Now that 2020 is behind us and, along with it, the calamity of severe disruptions in the health care universe. We experienced firsthand the power of the government when it declares a Public Health Emergency, and how commercial carriers can rapidly adopt CMS changes. The rapid acceleration and adoption of a significantly modified telehealth rule set had us checking on a daily basis what had changed since the day before. Much of this disruption was also economic, and optometry, like other specialties, had many practices close, unable to weather the economic storm that COVID caused.

Some long-planned significant changes seemed to pale in comparison with the daily news of the pandemic and its stresses and strains on the health care infrastructure. One of these long-planned changes is to the Evaluation & Management (E&M) coding system that has been in place with very little annual modification since 1995. In fact, the last significant change was in 1997—until now. 

An Update to Simplify

2021 brings us not only a new year, but also new definitions and rules when using the E&M codes in our practices—and yes, they will be easier and less complicated. Bet you never thought those words would come out of my mouth, right?  While I wrote an in-depth piece in October 2020 on these codes, now would be a good time to review the basic tenets of this new coding system.

(1) The level of history and physical exam performed no longer have any bearing on determining the level of the office visit. Every E&M code definition now simply states that the physician should perform a “medically appropriate history and examination.”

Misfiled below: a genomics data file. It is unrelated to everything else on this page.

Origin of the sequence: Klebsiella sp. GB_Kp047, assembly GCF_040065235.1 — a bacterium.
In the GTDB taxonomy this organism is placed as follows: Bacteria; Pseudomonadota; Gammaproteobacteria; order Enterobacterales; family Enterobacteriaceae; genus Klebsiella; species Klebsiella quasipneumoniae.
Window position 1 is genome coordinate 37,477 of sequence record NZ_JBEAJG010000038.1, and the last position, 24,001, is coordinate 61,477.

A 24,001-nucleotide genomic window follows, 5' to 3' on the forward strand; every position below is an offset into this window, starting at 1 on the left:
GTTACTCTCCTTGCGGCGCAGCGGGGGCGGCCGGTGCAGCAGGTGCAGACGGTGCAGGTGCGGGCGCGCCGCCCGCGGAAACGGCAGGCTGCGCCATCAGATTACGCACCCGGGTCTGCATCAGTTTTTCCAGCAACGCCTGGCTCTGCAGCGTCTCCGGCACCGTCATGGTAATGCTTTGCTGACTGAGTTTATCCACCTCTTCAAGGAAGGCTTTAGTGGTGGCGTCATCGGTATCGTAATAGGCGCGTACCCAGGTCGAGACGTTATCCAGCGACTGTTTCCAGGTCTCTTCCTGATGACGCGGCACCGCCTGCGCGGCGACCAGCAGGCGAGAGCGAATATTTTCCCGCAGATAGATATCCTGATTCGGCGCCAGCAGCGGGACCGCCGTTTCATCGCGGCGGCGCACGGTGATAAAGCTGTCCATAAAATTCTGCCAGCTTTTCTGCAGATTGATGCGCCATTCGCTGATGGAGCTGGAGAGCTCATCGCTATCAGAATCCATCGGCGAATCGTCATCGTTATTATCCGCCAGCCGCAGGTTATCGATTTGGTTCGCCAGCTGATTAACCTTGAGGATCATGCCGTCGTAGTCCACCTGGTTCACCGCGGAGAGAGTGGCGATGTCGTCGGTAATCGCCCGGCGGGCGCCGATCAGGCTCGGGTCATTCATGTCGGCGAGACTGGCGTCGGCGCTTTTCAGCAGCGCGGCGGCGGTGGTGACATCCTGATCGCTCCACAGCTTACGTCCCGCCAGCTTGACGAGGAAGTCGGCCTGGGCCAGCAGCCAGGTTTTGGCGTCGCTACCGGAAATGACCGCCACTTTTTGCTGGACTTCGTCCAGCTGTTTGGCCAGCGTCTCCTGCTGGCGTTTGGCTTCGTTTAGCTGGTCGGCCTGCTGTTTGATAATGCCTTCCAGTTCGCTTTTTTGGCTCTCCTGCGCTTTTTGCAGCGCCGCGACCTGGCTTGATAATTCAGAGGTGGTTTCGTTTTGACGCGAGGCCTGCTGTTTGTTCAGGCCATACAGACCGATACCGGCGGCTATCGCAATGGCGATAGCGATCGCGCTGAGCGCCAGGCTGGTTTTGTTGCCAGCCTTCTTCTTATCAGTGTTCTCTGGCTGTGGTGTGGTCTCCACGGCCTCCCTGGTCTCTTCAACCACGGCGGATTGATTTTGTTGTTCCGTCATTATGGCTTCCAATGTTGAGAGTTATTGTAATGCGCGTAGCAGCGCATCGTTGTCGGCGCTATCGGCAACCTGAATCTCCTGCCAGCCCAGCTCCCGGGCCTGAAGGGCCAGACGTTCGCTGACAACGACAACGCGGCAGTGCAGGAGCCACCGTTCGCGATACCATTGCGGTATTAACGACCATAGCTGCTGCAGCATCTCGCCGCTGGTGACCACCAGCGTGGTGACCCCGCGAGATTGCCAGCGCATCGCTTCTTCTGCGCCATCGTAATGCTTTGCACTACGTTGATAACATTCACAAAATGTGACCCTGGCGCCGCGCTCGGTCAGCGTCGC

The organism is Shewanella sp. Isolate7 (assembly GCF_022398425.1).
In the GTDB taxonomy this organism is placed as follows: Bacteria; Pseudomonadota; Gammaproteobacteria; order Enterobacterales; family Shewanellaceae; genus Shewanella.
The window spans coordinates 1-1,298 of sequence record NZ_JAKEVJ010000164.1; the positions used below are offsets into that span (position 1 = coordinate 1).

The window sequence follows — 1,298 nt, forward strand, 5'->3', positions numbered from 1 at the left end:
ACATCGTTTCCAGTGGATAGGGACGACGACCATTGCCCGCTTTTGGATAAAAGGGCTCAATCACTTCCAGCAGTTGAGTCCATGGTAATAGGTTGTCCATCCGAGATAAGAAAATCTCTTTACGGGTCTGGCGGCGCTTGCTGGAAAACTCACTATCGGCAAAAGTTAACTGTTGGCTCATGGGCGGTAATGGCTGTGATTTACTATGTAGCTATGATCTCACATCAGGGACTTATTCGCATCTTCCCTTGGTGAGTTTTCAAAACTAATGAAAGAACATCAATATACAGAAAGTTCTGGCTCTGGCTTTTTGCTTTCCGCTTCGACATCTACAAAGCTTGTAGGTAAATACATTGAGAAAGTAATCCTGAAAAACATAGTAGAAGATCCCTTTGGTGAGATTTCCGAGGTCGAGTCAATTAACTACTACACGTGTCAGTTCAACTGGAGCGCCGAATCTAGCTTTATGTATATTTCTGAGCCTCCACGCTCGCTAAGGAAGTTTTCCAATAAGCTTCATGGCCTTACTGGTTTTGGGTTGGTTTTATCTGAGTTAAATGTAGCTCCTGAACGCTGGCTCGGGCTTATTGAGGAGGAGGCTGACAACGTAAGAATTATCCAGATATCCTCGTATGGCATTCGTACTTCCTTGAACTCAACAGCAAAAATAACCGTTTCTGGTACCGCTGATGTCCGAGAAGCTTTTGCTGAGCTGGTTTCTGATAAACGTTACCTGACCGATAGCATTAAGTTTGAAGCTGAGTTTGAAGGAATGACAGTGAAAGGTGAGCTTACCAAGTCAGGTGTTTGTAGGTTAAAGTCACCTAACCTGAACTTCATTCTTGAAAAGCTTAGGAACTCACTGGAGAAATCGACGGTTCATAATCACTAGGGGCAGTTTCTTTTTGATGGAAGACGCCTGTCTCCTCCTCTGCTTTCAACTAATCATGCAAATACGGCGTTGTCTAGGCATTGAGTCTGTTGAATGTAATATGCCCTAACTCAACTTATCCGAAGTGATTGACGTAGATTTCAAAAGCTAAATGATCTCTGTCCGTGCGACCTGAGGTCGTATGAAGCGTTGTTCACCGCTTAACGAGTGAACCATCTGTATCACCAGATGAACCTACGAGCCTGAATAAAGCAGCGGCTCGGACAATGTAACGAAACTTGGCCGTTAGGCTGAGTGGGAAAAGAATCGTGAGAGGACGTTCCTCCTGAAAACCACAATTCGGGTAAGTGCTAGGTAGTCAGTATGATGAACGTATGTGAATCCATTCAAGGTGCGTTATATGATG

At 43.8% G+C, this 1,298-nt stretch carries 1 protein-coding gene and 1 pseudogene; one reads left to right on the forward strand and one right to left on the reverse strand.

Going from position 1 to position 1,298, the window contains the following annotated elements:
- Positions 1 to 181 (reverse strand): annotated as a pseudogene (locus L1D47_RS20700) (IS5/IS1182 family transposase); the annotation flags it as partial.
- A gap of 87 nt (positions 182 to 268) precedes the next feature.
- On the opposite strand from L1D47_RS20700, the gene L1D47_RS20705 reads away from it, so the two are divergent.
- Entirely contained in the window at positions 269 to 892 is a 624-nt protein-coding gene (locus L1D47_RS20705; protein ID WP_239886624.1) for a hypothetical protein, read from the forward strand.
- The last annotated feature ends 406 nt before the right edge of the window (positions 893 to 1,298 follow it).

(2) 99201 has been eliminated from the code set. Since the only difference between 99201 and 99202 was the level of history and examination performed, it was no longer needed. Therefore, the lowest level of E&M visit we can now perform on a new patient is a 99202.

(3) Time has been redefined for E&M coding. Going forward, total or cumulative time spent is composed of:

a. Preparing to see the patient

b. Obtaining and/or reviewing separately obtained history

c. Counseling and educating the patient/family/caregiver

d. Ordering tests, medications or procedures

e. Referring and communication with other health care professionals

f. Documenting clinical information in the health record

g. Coordinating care

h. Independently interpreting results and communicating them to the patient/family/caregiver

i. Performing a medically appropriate examination.

(4) The physician can choose on an encounter-by-encounter basis if they want to use “time” or medical decision-making (MDM) to score and code the encounter.

(5) Ambiguous terms from MDM scoring are removed, and a level encounter has been created between new and established patients if using MDM to determine level of office visit.

(6) Created a new, but shorter prolonged services code 99417 (15-minute increments) to be used if you exceed the time limits on 99205/99215.

These changes are significant and should result in the physician spending more quality time with the patient managing their care rather than spending time counting elements in the history and examination in order to score and code the encounter. The key, of course, is documentation.  So, please make sure that you have clear and discernible time recordings for the above-mentioned items so cumulative time is clearly noted and your MDM can be clearly followed.

A new year, new definitions and new rules have arrived for coding our office encounters. For once, it may be easier to embrace the change as it provides greater flexibility and individual choice. Here’s to the rest of what 2021 brings!

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Dr. Rumpakis is president and CEO of Practice Resource Management, Inc., a firm that provides consulting, appraisal and management services for health care professionals and industry partners. As a full-time consultant, he has provided services to a wide array of ophthalmic clients. Dr. Rumpakis’s full disclosure list can be found here.